Presented by Infinithéâtre. Directed by Guy Sprung.
Moyse Hall, McGill University, Oct. 22 to 27, 2018
Shrewd move on Infinithéâtre’s part: having been blessed, and, it must sometimes feel, burdened, with a strict mandate to produce only Quebec-centric plays, they’ve turned to Shakespeare’s sonnets, getting around that funding requirement by transforming them into the words spoken by a myriad of Montreal folk. Thus we get partners in a same-sex marriage, Centreville shoppers, a busking folksinger (who gets the audience to singalong to the projected words of Sonnet 27), a Billie Holliday-style blues singer on her balcony, a bag lady on the Mont Royal (who asks of her reflected image the Sonnets’ most famous line: shall I compare thee to a summer’s day?), and so on, all the way through 32 of Shakespeare’s perfectly formed musings on love, lust, ageing and mortality.
It’s a good-humoured, often jokey celebration (with some heart-stabbing pangs along the way) of Shakespeare’s words, performed by an affable cast which includes such familiar Montreal faces as Ellen David, Shawn Campbell, and Holly Gauthier-Frankel, alongside Charles Bender, Carmen Grant, Amir Sám Nakhjavani, Mariah Inger and Manouchka Elinor. Those faces, though, are concealed by half-masks when they take turns to speak the rhymes. It’s those eerie, comical and startlingly expressive masks, brought along by mask-master Brian Smith, that give a real lift to the production (Smith and Sprung worked together on a Shakespeare’s sonnets project at the Stratford Festival in 2014). You’d be hard-pressed to recognize even the most familiar actor on stage at given times, not just because their faces are behind those masks, but because wearing them radically alters the shape of bodies and the pitch of voices. Carmen Grant, for instance, transforms herself flawlessly into an arthritic but cheerful old geezer, while Ellen David (at least I think it was her) shape-shifts into a stiffly officious old gent performing a wedding ceremony.
The show is being put on in partnership with McGill’s English department (and the Early Modern Conversions project), and there’s a bit of an informal make-do feel to the production, not least because of the black-blocks-and-bleachers performance space, which give it the look of a drama department rehearsal hall. Projected images of Montreal cityscapes bring some welcome visual panache.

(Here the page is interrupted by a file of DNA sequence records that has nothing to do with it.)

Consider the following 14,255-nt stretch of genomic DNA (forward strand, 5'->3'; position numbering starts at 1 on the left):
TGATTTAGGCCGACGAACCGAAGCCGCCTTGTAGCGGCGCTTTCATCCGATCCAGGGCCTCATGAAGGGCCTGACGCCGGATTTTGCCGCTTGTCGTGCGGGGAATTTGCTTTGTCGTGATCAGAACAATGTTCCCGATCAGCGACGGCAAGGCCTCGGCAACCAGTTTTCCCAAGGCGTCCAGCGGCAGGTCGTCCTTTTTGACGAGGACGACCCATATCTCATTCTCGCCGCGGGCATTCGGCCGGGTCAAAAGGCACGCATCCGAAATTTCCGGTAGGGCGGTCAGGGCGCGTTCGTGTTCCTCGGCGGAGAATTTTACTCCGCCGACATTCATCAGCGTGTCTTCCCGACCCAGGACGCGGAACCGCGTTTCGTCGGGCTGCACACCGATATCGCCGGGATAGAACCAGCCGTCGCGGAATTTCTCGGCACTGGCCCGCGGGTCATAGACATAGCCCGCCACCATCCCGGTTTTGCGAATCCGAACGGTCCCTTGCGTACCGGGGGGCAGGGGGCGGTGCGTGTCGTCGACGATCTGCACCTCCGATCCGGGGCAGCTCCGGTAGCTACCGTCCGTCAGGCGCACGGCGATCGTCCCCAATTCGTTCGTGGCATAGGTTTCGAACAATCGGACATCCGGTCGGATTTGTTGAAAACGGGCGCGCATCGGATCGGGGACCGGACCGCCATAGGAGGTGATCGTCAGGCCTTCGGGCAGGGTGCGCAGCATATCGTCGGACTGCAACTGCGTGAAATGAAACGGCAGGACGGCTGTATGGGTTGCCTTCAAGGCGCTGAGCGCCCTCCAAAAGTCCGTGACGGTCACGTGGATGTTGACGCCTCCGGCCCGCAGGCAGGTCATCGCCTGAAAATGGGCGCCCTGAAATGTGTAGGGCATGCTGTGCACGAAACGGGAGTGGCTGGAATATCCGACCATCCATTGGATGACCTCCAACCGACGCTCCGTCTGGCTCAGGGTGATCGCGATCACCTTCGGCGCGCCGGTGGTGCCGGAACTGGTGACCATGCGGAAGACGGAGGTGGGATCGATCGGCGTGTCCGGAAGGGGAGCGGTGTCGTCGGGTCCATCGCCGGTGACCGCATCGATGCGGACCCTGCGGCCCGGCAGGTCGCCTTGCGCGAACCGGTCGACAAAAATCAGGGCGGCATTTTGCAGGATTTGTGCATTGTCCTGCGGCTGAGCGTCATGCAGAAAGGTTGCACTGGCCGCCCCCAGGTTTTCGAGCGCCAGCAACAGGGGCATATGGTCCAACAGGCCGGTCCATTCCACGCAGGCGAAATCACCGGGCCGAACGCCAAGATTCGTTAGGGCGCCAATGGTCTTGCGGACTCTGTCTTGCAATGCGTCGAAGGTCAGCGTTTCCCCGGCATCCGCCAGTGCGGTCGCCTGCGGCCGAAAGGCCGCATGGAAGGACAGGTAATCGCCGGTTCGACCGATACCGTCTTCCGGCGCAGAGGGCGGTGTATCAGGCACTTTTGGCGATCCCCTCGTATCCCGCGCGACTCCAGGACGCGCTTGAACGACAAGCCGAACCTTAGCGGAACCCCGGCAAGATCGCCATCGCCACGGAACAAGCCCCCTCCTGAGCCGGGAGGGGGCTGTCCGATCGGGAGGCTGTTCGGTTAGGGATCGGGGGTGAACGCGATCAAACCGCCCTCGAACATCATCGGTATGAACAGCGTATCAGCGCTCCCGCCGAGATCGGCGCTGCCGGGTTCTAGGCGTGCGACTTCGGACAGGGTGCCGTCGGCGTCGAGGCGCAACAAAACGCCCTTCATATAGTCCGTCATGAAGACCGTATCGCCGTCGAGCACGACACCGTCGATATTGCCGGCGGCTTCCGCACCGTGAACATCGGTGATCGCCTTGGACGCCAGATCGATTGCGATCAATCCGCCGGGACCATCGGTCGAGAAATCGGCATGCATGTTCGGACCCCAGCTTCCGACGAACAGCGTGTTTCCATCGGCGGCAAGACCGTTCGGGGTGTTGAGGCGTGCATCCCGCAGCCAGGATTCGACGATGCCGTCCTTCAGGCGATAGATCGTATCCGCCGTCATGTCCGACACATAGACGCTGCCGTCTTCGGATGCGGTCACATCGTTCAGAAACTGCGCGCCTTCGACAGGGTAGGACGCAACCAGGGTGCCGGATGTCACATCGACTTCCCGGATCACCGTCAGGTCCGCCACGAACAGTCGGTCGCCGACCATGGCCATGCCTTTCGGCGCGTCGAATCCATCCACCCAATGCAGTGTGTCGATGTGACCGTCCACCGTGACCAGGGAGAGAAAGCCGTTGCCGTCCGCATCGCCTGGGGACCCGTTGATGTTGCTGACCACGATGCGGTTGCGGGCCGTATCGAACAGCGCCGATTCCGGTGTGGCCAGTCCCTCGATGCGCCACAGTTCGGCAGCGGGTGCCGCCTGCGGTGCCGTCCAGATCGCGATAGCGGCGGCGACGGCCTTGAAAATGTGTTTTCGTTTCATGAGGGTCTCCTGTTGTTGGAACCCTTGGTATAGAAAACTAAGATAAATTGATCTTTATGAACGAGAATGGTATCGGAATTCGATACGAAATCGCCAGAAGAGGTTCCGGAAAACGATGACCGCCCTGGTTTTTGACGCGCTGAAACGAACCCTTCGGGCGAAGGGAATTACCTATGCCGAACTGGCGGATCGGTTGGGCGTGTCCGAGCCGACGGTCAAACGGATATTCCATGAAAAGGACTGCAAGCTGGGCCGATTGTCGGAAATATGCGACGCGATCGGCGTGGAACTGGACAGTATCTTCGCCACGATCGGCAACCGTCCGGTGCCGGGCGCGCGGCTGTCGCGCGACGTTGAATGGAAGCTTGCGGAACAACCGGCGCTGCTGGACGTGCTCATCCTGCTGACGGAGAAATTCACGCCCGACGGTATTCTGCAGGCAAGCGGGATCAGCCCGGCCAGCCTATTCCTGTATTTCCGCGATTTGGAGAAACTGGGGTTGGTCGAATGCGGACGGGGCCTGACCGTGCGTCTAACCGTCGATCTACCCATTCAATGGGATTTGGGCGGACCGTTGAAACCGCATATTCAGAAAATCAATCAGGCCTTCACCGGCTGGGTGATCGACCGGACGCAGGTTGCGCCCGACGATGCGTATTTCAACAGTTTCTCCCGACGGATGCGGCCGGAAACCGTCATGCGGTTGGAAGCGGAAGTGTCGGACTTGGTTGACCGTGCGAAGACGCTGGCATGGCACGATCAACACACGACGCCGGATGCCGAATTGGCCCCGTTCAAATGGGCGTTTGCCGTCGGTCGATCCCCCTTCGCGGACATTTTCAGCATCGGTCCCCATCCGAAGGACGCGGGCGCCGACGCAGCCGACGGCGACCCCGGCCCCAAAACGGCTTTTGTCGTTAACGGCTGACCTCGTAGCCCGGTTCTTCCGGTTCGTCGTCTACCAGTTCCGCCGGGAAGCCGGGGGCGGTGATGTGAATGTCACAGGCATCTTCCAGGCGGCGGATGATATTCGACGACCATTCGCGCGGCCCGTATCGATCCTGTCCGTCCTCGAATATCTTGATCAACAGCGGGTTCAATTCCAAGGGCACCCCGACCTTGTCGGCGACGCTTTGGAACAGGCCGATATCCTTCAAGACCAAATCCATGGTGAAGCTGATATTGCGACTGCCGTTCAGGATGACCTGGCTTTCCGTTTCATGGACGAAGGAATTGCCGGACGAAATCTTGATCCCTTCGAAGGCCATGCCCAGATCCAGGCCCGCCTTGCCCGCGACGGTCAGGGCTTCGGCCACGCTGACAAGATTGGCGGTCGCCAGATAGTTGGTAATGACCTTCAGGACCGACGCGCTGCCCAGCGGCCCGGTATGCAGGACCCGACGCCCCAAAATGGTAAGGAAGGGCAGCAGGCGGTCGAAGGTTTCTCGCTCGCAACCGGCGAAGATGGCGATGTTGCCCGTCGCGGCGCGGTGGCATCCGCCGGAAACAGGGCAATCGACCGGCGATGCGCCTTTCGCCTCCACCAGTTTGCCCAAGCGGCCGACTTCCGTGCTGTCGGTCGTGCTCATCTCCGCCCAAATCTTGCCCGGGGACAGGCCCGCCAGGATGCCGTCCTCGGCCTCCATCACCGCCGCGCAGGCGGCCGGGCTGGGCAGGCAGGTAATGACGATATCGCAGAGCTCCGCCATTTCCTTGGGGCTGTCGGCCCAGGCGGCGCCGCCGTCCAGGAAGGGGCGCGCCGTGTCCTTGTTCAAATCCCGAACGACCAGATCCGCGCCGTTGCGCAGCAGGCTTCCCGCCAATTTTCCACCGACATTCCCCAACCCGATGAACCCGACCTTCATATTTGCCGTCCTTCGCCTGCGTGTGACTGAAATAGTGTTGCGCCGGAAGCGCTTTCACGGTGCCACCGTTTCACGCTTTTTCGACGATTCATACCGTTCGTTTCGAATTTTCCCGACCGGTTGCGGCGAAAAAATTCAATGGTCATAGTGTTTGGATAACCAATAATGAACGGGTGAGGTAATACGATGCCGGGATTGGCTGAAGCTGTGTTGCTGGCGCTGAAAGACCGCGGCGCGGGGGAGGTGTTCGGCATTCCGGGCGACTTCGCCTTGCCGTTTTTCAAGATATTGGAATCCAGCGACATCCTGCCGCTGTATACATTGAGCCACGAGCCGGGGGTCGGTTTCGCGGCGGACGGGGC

Sometimes, the clarity of the words gets muddied under the masks. At other times the meaning is spelled out (can we have a break from actors illustrating the Bard’s bawdy quibbles by thrusting the hips and erecting a forearm?). And the lights-down-lights-up presentation makes the structure seem bitty rather than it having a sense of a through-line – only occasionally do we get a single character developing over the course of more than one sonnet.
But really it’s Montreal itself that is the character, and the rich variety both of the city and the moods of the sonnets are captured by the colorful tapestry of personalities, settings, even typefaces (at one point, a sonnet is projected as phone-texting between lovers, followed by an intimate pixelated pic.)
It might have been interesting, if only to touch on an obvious facet of life in Montreal, to transform one or two of the sonnets into Québécois French, a language that works well in Shakespeare, as witnessed by Michel Garneau’s “joual” Macbeth. But as director Guy Sprung said during the curtain call, this is a production that, like much of Montreal, is under construction, so who knows what route they might be diverted down in some future iteration?
UPDATE: Director Guy Sprung passed on this news: “David Schalkwyk, the internationally renowned Shakespeare Scholar, Professor at Queen Mary College, University of London, former editor of Shakespeare Quarterly and the Director of Research of the Folger Shakespeare Library, was there on opening night. Yesterday (Oct. 23) he gave a public lecture organized by the McGill Department of English, entitled ‘Shakespeare’s Voice’. He began his talk with an astonishing complement to our work, saying it was: ‘an extraordinary embodiment of Shakespeare’s sonnets’. He went on to confess that if he had seen our production earlier he would have ripped up his paper and started anew. Then throughout the talk he continued to make positive references to the actors and our ‘play’. It was a true vindication of our work and an example of how artists can be on the cutting edge of ‘research’ into academic perception of the literary heritage of humankind.”